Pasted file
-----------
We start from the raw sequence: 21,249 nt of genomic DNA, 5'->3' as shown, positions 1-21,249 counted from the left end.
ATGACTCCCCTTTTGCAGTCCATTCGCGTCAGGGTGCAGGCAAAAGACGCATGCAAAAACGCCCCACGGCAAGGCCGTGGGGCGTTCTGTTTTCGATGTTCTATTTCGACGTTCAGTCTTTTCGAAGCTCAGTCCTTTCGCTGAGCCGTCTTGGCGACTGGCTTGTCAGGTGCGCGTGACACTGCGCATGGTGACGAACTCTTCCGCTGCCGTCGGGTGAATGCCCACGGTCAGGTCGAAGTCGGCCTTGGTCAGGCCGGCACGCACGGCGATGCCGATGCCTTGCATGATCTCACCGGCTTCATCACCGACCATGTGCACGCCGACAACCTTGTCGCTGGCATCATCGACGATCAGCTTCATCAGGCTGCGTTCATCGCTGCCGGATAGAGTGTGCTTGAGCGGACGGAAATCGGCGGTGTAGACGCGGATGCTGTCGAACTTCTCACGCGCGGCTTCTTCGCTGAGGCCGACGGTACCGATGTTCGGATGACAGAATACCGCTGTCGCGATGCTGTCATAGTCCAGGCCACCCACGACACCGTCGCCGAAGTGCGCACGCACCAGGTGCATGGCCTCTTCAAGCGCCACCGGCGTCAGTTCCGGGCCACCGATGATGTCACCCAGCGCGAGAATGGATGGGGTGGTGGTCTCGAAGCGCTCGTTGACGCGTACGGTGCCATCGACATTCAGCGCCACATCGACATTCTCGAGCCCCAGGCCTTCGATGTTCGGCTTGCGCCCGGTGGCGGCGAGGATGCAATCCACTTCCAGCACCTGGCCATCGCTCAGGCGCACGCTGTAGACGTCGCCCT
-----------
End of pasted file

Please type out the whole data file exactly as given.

We start from the raw sequence: 21,249 nt of genomic DNA, 5'->3' as shown, positions 1-21,249 counted from the left end.
ATGACTCCCCTTTTGCAGTCCATTCGCGTCAGGGTGCAGGCAAAAGACGCATGCAAAAACGCCCCACGGCAAGGCCGTGGGGCGTTCTGTTTTCGATGTTCTATTTCGACGTTCAGTCTTTTCGAAGCTCAGTCCTTTCGCTGAGCCGTCTTGGCGACTGGCTTGTCAGGTGCGCGTGACACTGCGCATGGTGACGAACTCTTCCGCTGCCGTCGGGTGAATGCCCACGGTCAGGTCGAAGTCGGCCTTGGTCAGGCCGGCACGCACGGCGATGCCGATGCCTTGCATGATCTCACCGGCTTCATCACCGACCATGTGCACGCCGACAACCTTGTCGCTGGCATCATCGACGATCAGCTTCATCAGGCTGCGTTCATCGCTGCCGGATAGAGTGTGCTTGAGCGGACGGAAATCGGCGGTGTAGACGCGGATGCTGTCGAACTTCTCACGCGCGGCTTCTTCGCTGAGGCCGACGGTACCGATGTTCGGATGACAGAATACCGCTGTCGCGATGCTGTCATAGTCCAGGCCACCCACGACACCGTCGCCGAAGTGCGCACGCACCAGGTGCATGGCCTCTTCAAGCGCCACCGGCGTCAGTTCCGGGCCACCGATGATGTCACCCAGCGCGAGAATGGATGGGGTGGTGGTCTCGAAGCGCTCGTTGACGCGTACGGTGCCATCGACATTCAGCGCCACATCGACATTCTCGAGCCCCAGGCCTTCGATGTTCGGCTTGCGCCCGGTGGCGGCGAGGATGCAATCCACTTCCAGCACCTGGCCATCGCTCAGGCGCACGCTGTAGACGTCGCCCT